Dr. Akinwumi A. Adesina

 

By Dr. Akinwumi A. Adesina

 

Africa is where the focus of the world is right now as the growth and investment frontier. Just last week, I was in London for the UK-Africa Summit. There has been China-Africa Summit, Japan-Africa Summit, India-Africa Summit, Korea-Africa Summit, Russia-Africa Summit, US-Africa Summit and several others.

What do all these countries see? They see opportunities that Africa offers.

With a population of 1.2 billion people that is expected to rise to 2.5 billion by 2050, a rising middle class, rapid urbanization – and a labor work force that will rise from 705 million today to well over 1 billion in the next 10 years – Africa offers huge market and investment opportunities. The Africa Continental Free Trade Area makes Africa a market worth $3.3 trillion.

Africa can no longer be ignored. African economies are growing well, higher than the global average. Our African Economic Outlook estimates show that growth is projected to rise from 3.4 per cent in 2019 to 3.9 per cent in 2020 and 4.1 per cent in 2021. This aggregate growth rate masks highly diversified and resilient growth patterns. Indeed, 20 countries are projected this year to grow at 3-5 per cent, while 20 countries are projected to achieve growth rates of 5 per cent and above. That’s impressive!

Even more impressive is that 6 of the 10 fastest growing economies in the world are now in Africa: Rwanda (8.7 per cent), Cote d’Ivoire (7.4 per cent), Ethiopia (7.4 per cent), Ghana (7.1 per cent), Tanzania (6.8 per cent) and Benin (6.7 per cent).

Some regions are growing faster than others. East Africa is the fastest growing region with growth rate of 5 per cent in 2019, followed by North Africa (4.1 per cent), West Africa (3.7 per cent), Central Africa (3.2 per cent) and Southern Africa (0.7 per cent).

For the first time in more than one decade, growth in Africa is due largely to expansion of investments rather than consumption, as well as from exports.

Just think of the following: Foreign Direct Investment to Africa rose by 11 per cent in 2019, compared to just 4 per cent in Asia, while it declined by -13 per cent globally and by -23 per cent for developed economies.

However, Africa faces important economic headwinds that could affect future growth. Global trade tensions have weakened global trade volumes, whose growth rate declined from 5.7 per cent in 2017 to just 1.1 per cent in 2019.

Another challenge has been the impact of climate change, especially from the extreme weather patterns such as cyclones that devastated Mozambique, Malawi and Zimbabwe, as well as widespread drought across southern Africa and East Africa.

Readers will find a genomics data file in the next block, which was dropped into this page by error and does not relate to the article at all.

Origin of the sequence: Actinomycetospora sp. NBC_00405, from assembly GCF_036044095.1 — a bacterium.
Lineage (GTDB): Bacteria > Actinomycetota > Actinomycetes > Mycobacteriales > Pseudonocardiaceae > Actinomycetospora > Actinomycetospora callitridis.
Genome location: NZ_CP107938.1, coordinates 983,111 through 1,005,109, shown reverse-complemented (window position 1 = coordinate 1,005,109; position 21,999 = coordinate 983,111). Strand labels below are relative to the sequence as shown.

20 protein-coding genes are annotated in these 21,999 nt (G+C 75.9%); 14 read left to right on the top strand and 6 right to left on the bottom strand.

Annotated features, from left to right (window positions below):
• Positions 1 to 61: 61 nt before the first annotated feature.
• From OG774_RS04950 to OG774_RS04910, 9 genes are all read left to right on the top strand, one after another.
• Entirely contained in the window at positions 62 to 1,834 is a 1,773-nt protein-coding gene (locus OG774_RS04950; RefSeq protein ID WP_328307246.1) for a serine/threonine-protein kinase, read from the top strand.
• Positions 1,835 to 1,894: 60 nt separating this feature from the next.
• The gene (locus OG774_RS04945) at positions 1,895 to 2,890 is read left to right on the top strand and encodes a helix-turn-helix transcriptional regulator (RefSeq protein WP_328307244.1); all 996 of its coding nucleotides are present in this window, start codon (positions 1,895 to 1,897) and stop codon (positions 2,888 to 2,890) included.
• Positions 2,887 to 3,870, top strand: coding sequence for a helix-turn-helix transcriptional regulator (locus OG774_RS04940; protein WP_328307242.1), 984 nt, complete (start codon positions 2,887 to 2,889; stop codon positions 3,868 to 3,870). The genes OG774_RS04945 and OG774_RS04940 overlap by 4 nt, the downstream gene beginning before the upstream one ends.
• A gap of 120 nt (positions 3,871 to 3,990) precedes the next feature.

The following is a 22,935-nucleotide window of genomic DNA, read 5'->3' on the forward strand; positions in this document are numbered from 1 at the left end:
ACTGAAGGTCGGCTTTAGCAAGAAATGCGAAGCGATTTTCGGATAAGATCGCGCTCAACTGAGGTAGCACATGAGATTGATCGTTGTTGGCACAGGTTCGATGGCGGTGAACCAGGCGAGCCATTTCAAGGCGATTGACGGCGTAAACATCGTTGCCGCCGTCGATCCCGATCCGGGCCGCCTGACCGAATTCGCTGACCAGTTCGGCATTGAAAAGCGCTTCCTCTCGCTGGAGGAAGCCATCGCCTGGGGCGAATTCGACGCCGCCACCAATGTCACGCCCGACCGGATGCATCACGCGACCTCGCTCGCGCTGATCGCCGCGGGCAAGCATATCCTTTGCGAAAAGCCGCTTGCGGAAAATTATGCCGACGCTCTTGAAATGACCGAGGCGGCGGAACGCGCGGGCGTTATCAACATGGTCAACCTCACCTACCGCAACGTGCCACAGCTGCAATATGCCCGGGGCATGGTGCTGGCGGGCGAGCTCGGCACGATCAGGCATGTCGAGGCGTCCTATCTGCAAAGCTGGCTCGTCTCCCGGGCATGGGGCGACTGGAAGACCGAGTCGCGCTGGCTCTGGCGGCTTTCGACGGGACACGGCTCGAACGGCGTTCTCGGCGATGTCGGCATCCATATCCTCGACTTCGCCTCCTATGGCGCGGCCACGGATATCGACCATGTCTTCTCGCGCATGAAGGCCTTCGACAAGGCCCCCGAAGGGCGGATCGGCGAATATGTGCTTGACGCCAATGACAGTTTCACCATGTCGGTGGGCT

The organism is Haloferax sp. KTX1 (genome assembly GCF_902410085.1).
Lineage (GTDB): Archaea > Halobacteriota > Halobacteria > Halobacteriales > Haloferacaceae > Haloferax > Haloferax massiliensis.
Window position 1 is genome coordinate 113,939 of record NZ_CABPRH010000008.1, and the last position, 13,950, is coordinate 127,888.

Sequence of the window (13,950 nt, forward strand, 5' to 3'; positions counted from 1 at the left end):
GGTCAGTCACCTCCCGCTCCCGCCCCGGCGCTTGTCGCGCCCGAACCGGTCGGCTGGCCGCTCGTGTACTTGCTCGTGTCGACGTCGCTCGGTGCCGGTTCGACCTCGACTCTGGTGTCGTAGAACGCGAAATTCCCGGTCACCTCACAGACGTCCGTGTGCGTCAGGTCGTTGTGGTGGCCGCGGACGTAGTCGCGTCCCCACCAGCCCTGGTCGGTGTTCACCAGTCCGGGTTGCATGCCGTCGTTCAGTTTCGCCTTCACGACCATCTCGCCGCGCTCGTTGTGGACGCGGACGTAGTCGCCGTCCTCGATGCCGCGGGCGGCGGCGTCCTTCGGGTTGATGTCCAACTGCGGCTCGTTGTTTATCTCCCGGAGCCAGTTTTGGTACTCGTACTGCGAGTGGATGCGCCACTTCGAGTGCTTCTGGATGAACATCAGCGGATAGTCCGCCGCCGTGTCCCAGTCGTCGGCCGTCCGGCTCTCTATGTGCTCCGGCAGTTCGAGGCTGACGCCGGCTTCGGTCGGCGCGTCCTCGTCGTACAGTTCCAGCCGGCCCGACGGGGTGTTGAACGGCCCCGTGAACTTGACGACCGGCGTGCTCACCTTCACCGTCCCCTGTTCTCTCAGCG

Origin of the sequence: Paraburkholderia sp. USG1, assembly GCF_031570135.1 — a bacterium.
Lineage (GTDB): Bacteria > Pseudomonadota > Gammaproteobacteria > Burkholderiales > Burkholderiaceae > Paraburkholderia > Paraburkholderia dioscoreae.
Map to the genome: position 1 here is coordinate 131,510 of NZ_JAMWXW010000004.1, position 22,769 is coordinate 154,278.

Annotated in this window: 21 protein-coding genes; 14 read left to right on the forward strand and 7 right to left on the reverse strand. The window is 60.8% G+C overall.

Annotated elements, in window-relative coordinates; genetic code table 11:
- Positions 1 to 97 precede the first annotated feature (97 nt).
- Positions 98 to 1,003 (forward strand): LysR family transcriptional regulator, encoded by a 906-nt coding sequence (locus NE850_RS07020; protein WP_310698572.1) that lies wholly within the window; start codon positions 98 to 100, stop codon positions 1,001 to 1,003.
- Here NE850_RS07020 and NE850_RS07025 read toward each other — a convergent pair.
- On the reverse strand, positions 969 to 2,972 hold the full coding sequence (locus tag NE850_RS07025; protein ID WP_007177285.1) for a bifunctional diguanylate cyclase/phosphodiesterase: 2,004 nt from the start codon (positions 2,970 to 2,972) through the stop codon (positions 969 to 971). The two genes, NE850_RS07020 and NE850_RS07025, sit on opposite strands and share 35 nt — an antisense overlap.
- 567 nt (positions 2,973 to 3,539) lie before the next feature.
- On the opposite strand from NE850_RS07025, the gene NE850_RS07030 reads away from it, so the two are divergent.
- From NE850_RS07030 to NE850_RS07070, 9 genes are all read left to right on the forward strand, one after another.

The African Development Bank provided $106 million to support Mozambique, Zimbabwe and Malawi in the immediate aftermath of the cyclones, in addition to other emergency support.

African countries cannot continue to reel from one emergency to another emergency. The African Development Bank has used its Africa Disaster Risk Insurance Facility to pay for insurance premiums for countries facing extreme weather events that have helped to provide $36 million in payout to countries. It is time now for the international community to help scale up this facility to reach many more countries.

We must also address issues of insecurity. Growth in West Africa, which improved as Nigeria’s economy recovered from recession, has been dampened by the rising insecurity challenges, especially in the Sahel. Several countries in West Africa, such as Niger, Mali, Burkina Faso and Chad are spending a very high share of their budgets on security.

It is now time for the African Development Bank, IMF and the World Bank to work out a financial support system that will help address these exogenous security shocks, which if left unaddressed, will have broader spillover effects that will lower growth and investment in the region. In this context, I wish to commend the ECOWAS Heads of State and Governments for their bold decision to set up a fund to help address these insecurity issues in the sub-region.

We must tackle rising debt levels. Total debt stock (external and domestic) currently stands at $500 billion. Median Debt to GDP has risen from 38 per cent in 2008 to 54 per cent in 2018. But there is no need for the panic button.